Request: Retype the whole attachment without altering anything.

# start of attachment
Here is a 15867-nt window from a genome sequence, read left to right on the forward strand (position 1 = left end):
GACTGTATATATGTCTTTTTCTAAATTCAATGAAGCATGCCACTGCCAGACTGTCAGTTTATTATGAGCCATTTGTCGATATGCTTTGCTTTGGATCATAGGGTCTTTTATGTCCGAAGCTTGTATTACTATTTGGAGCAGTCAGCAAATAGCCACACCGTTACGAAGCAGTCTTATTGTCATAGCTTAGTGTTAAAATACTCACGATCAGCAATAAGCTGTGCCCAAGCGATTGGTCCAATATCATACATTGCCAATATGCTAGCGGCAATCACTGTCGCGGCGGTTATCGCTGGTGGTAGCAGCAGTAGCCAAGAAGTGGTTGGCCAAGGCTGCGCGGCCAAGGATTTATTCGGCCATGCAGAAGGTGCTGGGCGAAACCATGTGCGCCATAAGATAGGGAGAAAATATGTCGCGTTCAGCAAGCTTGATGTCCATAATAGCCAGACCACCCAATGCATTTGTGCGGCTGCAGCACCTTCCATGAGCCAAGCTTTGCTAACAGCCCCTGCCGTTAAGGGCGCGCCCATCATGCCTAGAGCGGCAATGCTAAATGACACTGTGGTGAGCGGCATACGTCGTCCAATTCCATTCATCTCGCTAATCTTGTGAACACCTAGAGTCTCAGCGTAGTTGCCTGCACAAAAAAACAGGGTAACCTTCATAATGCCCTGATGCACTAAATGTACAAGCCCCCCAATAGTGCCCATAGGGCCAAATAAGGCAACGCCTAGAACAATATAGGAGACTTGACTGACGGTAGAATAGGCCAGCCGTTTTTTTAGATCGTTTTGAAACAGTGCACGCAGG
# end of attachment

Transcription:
Here is a 15867-nt window from a genome sequence, read left to right on the forward strand (position 1 = left end):
GACTGTATATATGTCTTTTTCTAAATTCAATGAAGCATGCCACTGCCAGACTGTCAGTTTATTATGAGCCATTTGTCGATATGCTTTGCTTTGGATCATAGGGTCTTTTATGTCCGAAGCTTGTATTACTATTTGGAGCAGTCAGCAAATAGCCACACCGTTACGAAGCAGTCTTATTGTCATAGCTTAGTGTTAAAATACTCACGATCAGCAATAAGCTGTGCCCAAGCGATTGGTCCAATATCATACATTGCCAATATGCTAGCGGCAATCACTGTCGCGGCGGTTATCGCTGGTGGTAGCAGCAGTAGCCAAGAAGTGGTTGGCCAAGGCTGCGCGGCCAAGGATTTATTCGGCCATGCAGAAGGTGCTGGGCGAAACCATGTGCGCCATAAGATAGGGAGAAAATATGTCGCGTTCAGCAAGCTTGATGTCCATAATAGCCAGACCACCCAATGCATTTGTGCGGCTGCAGCACCTTCCATGAGCCAAGCTTTGCTAACAGCCCCTGCCGTTAAGGGCGCGCCCATCATGCCTAGAGCGGCAATGCTAAATGACACTGTGGTGAGCGGCATACGTCGTCCAATTCCATTCATCTCGCTAATCTTGTGAACACCTAGAGTCTCAGCGTAGTTGCCTGCACAAAAAAACAGGGTAACCTTCATAATGCCCTGATGCACTAAATGTACAAGCCCCCCAATAGTGCCCATAGGGCCAAATAAGGCAACGCCTAGAACAATATAGGAGACTTGACTGACGGTAGAATAGGCCAGCCGTTTTTTTAGATCGTTTTGAAACAGTGCACGCAGG